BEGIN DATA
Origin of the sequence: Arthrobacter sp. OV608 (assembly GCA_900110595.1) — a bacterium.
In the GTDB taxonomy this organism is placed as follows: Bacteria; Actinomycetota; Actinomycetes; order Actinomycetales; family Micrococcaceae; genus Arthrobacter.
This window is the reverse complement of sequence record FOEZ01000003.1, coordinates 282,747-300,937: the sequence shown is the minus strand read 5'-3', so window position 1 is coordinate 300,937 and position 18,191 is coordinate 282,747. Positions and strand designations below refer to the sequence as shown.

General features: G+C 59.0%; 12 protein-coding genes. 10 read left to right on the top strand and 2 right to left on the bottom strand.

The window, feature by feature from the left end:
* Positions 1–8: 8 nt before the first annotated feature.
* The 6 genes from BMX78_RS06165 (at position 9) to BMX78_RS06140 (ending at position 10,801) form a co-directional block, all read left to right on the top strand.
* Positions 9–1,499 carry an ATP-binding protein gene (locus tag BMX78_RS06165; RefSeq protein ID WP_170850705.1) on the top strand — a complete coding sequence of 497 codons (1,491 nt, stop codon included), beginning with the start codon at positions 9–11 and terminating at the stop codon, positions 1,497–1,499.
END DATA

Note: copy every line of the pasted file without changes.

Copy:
Origin of the sequence: Arthrobacter sp. OV608 (assembly GCA_900110595.1) — a bacterium.
In the GTDB taxonomy this organism is placed as follows: Bacteria; Actinomycetota; Actinomycetes; order Actinomycetales; family Micrococcaceae; genus Arthrobacter.
This window is the reverse complement of sequence record FOEZ01000003.1, coordinates 282,747-300,937: the sequence shown is the minus strand read 5'-3', so window position 1 is coordinate 300,937 and position 18,191 is coordinate 282,747. Positions and strand designations below refer to the sequence as shown.

General features: G+C 59.0%; 12 protein-coding genes. 10 read left to right on the top strand and 2 right to left on the bottom strand.

The window, feature by feature from the left end:
* Positions 1–8: 8 nt before the first annotated feature.
* The 6 genes from BMX78_RS06165 (at position 9) to BMX78_RS06140 (ending at position 10,801) form a co-directional block, all read left to right on the top strand.
* Positions 9–1,499 carry an ATP-binding protein gene (locus tag BMX78_RS06165; RefSeq protein ID WP_170850705.1) on the top strand — a complete coding sequence of 497 codons (1,491 nt, stop codon included), beginning with the start codon at positions 9–11 and terminating at the stop codon, positions 1,497–1,499.